This is Max and Alice’s first experience training other organisations, and they’re excited about the potential of partnerships and collaboration to help grow mental health services in Liberia. “We are helping them to help themselves, and to bring up others. I’m not just impacting these 15 people; I’m impacting others – their family, their friends, their surf community, their future participants – through them. It feels amazing!” exclaims Alice with her characteristic enthusiasm and bright smile (which is considered one of the many reasons children attend the programme so regularly).
The workshop focuses on building a shared, stigma-free understanding of mental health and well-being, recognising universal well-being needs and the impact on our health, behaviours, and community cohesion if those needs are met or unmet. The team uses this understanding, and protective factors such as connections with a caring adult, to create conditions which improve self-regulation and social connections which are key to well-being in youth.
Max has first-hand experience in the life-changing impact of a caring coach. He says it was caring adults like Alice who helped to change his behaviour, from “on the wrong path” to becoming a caring mentor himself.
Each time I left school and arrived at the programme, and the coaches embraced us, it made me feel valued. I felt cherished and celebrated. I thought, wow oh, I used to think I would not be anyone, but whenever I am here, I am someone. I think maybe I have value. I started to recognise what they see in me.
“We’re really excited by this training. It is exactly what we hoped for and what is needed for the club and the youth of Robertsport: they now have skills, knowledge, and tools the club can use as a group and individuals to address many of the emotional challenges faced by youth and young adults today. Everyone wants this club, community, and surf industry to develop in a healthy way, and the W4C training will help make that happen” shared Kent, co-founder of UOF.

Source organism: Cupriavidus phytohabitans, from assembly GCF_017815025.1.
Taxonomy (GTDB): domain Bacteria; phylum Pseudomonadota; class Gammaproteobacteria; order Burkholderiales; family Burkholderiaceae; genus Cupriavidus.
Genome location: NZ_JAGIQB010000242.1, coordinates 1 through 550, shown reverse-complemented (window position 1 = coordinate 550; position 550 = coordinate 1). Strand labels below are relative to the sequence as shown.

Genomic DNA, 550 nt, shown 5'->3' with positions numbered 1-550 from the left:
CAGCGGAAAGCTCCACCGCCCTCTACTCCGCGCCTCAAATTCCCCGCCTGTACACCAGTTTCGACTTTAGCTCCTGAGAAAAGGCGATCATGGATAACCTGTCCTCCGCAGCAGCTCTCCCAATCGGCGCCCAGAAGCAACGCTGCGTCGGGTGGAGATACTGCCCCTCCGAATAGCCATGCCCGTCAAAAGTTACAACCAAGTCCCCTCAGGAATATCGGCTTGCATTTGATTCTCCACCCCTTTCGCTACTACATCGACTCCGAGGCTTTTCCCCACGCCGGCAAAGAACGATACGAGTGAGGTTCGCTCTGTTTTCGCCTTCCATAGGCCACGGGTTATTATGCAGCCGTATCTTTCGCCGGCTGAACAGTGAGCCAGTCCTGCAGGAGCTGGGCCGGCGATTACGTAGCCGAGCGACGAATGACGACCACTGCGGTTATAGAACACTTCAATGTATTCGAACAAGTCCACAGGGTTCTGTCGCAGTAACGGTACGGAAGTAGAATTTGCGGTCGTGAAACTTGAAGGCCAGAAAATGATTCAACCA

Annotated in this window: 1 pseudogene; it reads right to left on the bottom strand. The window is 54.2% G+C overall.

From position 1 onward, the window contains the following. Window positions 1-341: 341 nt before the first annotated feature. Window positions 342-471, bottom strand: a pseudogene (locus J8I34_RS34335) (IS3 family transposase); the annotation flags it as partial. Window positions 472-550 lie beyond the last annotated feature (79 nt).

I was the first surfer in Robertsport” shared local surf legend, Alfred Lomax. “I was all alone. I had just one surfboard. But I knew how surfing made me feel, and I had to share it. So, I called some people, and we shared my one surfboard… and now, there are so many of us out there. We are growing so fast. This training will help us to keep sharing in a stronger way, so we are sharing more than just a surfboard.
The Mami Wata Collaboration
Both surfing and mental health are often dominated by Western narratives and approaches. All the partners involved share a recognition that this project is an opportunity to support locally-led, locally-relevant solutions which celebrate African innovation and people. “Our mission at Mami Wata is to be a creative force for good in Africa” shares Mami Wata co-founder Nick Dutton.